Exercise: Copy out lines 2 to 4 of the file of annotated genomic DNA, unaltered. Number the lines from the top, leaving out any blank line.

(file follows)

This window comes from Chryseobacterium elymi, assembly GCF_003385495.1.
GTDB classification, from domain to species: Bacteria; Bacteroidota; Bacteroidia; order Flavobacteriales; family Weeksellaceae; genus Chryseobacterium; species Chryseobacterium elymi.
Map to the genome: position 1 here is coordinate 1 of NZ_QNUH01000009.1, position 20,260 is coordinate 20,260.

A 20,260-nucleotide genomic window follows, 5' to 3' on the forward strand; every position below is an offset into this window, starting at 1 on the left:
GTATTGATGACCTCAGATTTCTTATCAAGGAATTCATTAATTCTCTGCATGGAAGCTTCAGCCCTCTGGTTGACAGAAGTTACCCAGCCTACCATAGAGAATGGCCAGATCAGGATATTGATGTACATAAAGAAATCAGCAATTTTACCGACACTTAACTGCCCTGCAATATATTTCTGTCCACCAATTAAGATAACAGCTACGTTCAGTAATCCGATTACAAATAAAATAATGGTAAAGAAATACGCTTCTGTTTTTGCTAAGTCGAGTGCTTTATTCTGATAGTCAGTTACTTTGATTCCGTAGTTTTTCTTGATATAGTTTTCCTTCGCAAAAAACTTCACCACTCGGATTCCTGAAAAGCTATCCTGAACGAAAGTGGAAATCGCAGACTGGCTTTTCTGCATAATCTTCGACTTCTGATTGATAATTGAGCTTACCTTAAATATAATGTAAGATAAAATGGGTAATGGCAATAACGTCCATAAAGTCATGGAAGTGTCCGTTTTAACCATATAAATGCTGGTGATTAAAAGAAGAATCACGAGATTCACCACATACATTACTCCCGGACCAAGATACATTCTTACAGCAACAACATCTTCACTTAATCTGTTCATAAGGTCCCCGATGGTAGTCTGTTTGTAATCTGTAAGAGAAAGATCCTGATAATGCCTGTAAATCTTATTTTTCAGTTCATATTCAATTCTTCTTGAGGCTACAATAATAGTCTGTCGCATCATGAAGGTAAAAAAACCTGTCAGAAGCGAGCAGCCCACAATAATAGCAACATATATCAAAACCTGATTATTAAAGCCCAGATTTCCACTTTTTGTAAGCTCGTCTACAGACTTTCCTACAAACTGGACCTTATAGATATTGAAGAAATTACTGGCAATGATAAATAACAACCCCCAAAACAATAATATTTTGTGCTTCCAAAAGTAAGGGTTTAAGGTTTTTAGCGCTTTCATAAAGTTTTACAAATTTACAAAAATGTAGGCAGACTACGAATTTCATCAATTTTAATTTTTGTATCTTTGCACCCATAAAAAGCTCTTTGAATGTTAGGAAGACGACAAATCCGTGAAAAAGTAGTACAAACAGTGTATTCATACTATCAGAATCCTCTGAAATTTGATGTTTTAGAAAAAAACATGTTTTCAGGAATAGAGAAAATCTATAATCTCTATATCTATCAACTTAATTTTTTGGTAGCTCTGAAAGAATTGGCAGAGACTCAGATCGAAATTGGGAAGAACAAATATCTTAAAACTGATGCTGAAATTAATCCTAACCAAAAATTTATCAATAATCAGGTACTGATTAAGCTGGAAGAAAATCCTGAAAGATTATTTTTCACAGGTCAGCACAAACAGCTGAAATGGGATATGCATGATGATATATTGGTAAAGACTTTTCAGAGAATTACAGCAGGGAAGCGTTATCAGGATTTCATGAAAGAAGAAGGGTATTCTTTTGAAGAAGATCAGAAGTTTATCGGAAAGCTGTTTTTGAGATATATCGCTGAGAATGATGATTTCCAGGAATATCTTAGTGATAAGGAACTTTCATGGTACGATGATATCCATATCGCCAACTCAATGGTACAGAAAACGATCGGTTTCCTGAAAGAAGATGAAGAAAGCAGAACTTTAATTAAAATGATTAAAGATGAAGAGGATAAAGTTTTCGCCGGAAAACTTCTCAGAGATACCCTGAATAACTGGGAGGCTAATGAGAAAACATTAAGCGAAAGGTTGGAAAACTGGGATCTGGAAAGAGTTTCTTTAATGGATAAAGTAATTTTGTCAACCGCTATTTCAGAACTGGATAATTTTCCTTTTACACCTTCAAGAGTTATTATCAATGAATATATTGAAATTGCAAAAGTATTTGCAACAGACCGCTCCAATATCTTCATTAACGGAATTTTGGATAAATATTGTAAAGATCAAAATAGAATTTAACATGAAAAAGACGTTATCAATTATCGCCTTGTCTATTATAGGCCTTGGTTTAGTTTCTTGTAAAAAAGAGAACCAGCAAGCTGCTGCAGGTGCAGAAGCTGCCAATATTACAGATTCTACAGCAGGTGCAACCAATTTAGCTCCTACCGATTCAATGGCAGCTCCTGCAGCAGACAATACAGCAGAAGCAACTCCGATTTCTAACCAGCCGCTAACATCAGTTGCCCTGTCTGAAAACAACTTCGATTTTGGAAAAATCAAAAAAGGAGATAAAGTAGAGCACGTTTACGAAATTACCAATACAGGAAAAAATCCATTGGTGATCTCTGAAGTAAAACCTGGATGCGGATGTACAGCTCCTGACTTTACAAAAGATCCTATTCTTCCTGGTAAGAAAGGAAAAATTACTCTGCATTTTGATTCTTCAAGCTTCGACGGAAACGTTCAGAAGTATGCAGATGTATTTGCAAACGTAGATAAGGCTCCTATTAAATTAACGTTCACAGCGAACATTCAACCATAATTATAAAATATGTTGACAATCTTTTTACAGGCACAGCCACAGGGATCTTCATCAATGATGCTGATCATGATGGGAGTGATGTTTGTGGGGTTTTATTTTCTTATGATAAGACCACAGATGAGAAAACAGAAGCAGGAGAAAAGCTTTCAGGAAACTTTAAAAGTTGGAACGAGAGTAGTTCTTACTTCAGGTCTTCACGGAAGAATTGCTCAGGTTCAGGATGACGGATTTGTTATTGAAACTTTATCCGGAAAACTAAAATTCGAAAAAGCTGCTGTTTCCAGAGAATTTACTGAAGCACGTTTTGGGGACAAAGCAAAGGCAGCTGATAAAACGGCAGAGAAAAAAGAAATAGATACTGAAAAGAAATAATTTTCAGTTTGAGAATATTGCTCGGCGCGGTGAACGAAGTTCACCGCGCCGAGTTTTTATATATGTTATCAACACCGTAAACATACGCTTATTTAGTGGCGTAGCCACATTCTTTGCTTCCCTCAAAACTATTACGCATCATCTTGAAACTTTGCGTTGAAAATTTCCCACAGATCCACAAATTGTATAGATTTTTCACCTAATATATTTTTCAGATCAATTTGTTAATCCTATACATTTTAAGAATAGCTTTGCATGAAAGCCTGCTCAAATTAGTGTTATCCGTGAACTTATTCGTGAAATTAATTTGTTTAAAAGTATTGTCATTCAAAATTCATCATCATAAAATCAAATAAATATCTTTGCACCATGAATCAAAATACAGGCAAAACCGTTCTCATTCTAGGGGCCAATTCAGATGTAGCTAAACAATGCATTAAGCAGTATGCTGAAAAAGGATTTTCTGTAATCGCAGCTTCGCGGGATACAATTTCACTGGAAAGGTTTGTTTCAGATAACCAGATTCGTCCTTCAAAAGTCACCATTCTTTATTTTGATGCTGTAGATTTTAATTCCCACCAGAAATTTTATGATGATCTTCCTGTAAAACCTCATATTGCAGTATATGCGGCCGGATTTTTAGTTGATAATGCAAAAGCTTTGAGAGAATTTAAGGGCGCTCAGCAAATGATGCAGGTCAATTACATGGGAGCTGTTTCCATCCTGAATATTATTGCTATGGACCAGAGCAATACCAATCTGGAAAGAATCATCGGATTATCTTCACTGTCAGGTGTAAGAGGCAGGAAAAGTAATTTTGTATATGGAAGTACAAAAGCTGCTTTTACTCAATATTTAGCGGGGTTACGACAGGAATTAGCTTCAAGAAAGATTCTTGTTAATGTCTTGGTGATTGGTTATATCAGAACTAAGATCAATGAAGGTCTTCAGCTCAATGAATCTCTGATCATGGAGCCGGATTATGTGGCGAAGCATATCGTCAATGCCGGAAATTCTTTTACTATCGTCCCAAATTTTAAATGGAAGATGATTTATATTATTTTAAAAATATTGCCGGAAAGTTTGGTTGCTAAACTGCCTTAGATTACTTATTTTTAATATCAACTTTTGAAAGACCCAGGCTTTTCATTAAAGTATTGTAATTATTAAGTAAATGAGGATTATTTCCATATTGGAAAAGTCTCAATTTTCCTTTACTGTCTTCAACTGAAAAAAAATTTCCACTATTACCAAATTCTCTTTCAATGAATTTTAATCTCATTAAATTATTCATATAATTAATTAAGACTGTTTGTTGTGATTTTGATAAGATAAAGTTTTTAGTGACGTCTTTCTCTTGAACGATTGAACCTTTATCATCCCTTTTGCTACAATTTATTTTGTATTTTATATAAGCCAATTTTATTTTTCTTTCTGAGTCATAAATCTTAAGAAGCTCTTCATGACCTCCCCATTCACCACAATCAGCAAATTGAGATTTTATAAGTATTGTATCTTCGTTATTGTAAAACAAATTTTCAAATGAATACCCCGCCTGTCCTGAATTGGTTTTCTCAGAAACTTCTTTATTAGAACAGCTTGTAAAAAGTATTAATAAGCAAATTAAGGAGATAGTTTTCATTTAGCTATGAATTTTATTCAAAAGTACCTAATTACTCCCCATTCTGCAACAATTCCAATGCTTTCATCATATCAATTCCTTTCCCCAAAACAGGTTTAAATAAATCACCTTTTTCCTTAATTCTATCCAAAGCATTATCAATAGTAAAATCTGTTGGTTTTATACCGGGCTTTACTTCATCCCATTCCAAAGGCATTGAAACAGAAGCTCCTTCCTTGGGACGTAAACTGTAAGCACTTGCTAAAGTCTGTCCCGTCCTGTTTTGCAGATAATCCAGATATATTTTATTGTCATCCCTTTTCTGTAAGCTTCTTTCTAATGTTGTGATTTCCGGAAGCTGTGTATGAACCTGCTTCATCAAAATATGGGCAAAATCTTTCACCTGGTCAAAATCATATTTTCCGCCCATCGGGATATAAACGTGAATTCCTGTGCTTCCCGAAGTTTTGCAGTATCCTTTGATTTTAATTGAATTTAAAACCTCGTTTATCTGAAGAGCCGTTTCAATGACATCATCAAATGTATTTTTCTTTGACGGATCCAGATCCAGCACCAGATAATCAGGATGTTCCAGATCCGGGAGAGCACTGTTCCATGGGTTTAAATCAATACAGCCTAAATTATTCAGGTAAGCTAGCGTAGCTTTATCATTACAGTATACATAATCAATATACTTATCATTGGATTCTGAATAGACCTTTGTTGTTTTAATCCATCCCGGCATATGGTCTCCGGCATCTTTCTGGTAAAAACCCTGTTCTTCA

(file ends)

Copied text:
GTDB classification, from domain to species: Bacteria; Bacteroidota; Bacteroidia; order Flavobacteriales; family Weeksellaceae; genus Chryseobacterium; species Chryseobacterium elymi.
Map to the genome: position 1 here is coordinate 1 of NZ_QNUH01000009.1, position 20,260 is coordinate 20,260.

A 20,260-nucleotide genomic window follows, 5' to 3' on the forward strand; every position below is an offset into this window, starting at 1 on the left: